Liquid Journals

Liquid Journals: Knowledge Dissemination in the Web Era Marcos Baez, Fabio Casati.

In this position paper we redefine the notion of “scientific journal” to update it to the age of the Web. We explore the historical reasons behind the current journal model, we show that this model is essentially the same today, even if the Web has made dissemination essentially free. We propose a notion of liquid and personal journals that evolve continuously in time and that are targeted to serve individuals or communities of arbitrarily small or large scales. The liquid journals provide “interesting” content, in the form of “scientific contributions” that are “related” to a certain paper, topic, or area, and that are posted (on their web site, repositories, traditional journals) by “inspiring” researchers. As such, the liquid journal separates the notion of “publishing” (which can be achieved by just posting content on the Web) from the appearance of contributions into the journals, which are essentially collections of content. In this paper we describe the notion of liquid journals, we define the notions of scientific contribution, of “interesting”, “related”, and “inspiring”, we show how it can be implemented, and we demonstrate the value to individuals and communities.

Liquid Journals: Overcoming Information Overload in the Scientific Community. Marcos Baez, Aliaksandr Birukou, Fabio Casati, Maurizio Marchese, Daniil Mirylenka

In this paper we present a dissemination model that extends from the notion of scientific journal to overcome the problem of information overload in the scientific community. We focus on the issues related to having access to interesting scientific content, and to narrowing down the discovery process only to known sources (venues, authors) when dealing with vasts amounts of information. In this paper we present the liquid journal model, concepts, methods, and the supporting platform.

Publishing Industry and Business Models

Towards an Open/Web 2.0 Scientific Publishing Industry? Preliminary Findings and Open Issues  Roberta Cuel, Diego Ponte, Alessandro Rossi.

The collaborative and open way of generating, organizing, and managing knowledge has been growingly seen as an essential activity to foster innovation, economic growth and social development. Interestingly enough, while this model is being applied in several social as well as business sectors, the scientific publishing industry – which is devoted to the production, evaluation and diffusion of scientific knowledge – does not seem to have been much affected by this collaborative revolution. The goal of this paper is that of exploring the current configuration of the scientific publishing industry in order to understand whether and to what extent innovative technologies and open paradigms might change its current configuration. We outline (a) the certification abilities of publishers and (b) the need for reputation of authors as two “soft” drivers of the market that need to be taken into consideration if we want to estimate the impact of the collaborative revolution within the scientific community and, ultimately, in the innovative practices and business models of the scientific publishing industry.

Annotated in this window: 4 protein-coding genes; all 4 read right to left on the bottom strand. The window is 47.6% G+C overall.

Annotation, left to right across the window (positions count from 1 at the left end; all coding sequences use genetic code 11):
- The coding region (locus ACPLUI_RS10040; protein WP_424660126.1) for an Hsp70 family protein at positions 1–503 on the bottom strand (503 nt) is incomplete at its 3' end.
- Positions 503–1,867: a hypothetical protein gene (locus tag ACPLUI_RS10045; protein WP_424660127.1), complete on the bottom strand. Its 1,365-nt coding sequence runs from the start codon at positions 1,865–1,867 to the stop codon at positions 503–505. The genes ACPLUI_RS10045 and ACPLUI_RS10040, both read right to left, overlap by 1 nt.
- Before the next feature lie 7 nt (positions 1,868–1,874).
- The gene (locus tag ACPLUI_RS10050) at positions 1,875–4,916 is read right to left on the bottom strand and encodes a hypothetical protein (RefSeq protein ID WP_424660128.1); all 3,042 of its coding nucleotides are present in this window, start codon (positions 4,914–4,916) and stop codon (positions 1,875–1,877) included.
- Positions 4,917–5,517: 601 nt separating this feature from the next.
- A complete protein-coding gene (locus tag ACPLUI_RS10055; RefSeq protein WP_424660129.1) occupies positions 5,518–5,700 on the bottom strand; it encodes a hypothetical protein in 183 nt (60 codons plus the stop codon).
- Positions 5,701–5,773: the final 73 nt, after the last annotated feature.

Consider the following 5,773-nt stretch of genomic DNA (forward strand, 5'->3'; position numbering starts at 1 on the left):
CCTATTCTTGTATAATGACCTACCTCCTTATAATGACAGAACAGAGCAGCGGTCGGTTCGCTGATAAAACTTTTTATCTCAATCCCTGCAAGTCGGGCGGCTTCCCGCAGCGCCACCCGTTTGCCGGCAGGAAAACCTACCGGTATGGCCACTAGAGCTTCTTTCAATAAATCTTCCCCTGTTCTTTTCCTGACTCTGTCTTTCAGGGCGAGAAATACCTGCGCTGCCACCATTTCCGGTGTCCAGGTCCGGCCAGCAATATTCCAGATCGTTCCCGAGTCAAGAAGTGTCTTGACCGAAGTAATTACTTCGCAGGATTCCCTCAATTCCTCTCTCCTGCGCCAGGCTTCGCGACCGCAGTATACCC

Communities

Liquid Pub: Modeling, Managing and Analyzing Scientific Communities  Cristhian Parra, Fabio Casati.

In this paper we analyze the problems and challenges in defining and developing a model for scientific communities. We stress the importance of having such communities for providing better search capability and fairer evaluation methods. Finally, we outline some concepts and research directions towards the definition of a conceptual model to support the definition, discovery, maintenance and use of such communities.

Liquid Pub: Scientific Communities Model  Cristhian Parra, Fabio Casati.

This documents provide the formal definition of the model for Scientific Communities, including the physical database model. It describes the concepts of each element in the model and it provides different views of the physical model corresponding to the different elements in our proposal.